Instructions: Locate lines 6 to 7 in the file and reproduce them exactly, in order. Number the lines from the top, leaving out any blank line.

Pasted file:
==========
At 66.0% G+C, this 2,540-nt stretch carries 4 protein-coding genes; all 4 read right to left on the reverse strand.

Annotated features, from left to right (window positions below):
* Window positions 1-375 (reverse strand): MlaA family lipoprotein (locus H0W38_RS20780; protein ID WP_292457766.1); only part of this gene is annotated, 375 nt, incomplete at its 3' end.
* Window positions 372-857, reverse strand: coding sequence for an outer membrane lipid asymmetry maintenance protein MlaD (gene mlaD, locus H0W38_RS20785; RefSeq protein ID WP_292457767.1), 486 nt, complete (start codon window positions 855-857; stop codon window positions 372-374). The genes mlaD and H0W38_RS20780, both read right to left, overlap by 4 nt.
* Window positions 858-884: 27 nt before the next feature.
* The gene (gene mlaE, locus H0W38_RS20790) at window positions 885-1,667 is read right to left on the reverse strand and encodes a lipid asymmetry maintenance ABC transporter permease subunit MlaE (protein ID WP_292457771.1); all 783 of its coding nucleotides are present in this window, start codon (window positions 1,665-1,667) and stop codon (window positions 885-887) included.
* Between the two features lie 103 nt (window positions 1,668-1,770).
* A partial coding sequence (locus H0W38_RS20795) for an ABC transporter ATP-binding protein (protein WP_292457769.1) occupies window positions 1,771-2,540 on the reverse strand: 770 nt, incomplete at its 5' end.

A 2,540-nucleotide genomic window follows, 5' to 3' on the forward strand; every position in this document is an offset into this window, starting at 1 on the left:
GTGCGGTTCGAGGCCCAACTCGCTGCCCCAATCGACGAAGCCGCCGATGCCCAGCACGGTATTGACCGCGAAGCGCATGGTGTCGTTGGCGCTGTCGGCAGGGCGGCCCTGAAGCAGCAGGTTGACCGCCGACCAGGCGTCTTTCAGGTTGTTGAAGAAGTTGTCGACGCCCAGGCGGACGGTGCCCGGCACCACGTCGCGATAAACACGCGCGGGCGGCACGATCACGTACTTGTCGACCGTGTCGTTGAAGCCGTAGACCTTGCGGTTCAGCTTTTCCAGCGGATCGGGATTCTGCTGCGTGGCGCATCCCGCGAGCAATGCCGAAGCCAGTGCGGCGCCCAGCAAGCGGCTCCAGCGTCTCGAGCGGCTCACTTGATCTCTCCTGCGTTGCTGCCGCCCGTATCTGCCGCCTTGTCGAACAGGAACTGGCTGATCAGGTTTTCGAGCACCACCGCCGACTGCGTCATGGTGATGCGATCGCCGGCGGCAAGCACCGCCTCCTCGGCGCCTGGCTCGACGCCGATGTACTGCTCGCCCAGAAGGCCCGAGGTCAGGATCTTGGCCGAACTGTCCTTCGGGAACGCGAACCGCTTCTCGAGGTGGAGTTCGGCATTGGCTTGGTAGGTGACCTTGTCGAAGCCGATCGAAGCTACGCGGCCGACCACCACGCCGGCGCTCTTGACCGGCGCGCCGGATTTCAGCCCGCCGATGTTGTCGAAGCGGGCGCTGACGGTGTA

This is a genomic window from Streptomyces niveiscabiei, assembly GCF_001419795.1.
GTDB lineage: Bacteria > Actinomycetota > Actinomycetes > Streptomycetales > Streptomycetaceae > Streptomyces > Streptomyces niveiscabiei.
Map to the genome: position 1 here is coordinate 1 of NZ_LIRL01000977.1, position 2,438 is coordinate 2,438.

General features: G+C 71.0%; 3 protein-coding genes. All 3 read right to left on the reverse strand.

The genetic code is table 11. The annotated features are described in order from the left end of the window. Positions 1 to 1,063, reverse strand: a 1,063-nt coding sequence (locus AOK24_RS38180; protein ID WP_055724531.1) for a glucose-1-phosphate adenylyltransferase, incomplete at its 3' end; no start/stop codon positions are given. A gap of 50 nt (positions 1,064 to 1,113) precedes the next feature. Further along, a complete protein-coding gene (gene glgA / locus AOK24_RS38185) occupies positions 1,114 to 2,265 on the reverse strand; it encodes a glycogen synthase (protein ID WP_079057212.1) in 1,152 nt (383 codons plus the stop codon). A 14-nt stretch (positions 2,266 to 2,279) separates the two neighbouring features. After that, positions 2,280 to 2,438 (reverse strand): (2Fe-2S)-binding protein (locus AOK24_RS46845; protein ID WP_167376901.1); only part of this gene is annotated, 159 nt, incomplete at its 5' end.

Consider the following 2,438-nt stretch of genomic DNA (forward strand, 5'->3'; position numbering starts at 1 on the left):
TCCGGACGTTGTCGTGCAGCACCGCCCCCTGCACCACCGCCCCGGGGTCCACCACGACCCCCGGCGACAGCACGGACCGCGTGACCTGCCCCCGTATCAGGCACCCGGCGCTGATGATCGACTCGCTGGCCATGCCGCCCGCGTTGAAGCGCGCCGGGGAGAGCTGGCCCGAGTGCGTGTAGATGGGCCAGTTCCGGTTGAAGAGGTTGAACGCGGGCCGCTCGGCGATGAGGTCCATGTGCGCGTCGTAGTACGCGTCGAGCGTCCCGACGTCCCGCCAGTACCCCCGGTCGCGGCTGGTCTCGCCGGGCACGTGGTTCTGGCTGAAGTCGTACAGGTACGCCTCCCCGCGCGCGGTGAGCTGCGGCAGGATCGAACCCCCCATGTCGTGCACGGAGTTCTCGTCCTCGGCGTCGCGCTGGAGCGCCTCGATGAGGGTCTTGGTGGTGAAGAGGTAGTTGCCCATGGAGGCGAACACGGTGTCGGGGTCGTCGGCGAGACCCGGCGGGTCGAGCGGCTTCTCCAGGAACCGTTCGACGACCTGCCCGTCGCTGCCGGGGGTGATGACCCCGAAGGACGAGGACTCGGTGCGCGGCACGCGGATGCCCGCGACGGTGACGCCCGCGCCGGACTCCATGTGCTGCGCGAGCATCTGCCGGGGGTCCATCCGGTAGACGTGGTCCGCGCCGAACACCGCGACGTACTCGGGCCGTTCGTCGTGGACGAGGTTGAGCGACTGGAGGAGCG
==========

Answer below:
* The gene (gene mlaE, locus H0W38_RS20790) at window positions 885-1,667 is read right to left on the reverse strand and encodes a lipid asymmetry maintenance ABC transporter permease subunit MlaE (protein ID WP_292457771.1); all 783 of its coding nucleotides are present in this window, start codon (window positions 1,665-1,667) and stop codon (window positions 885-887) included.
* Between the two features lie 103 nt (window positions 1,668-1,770).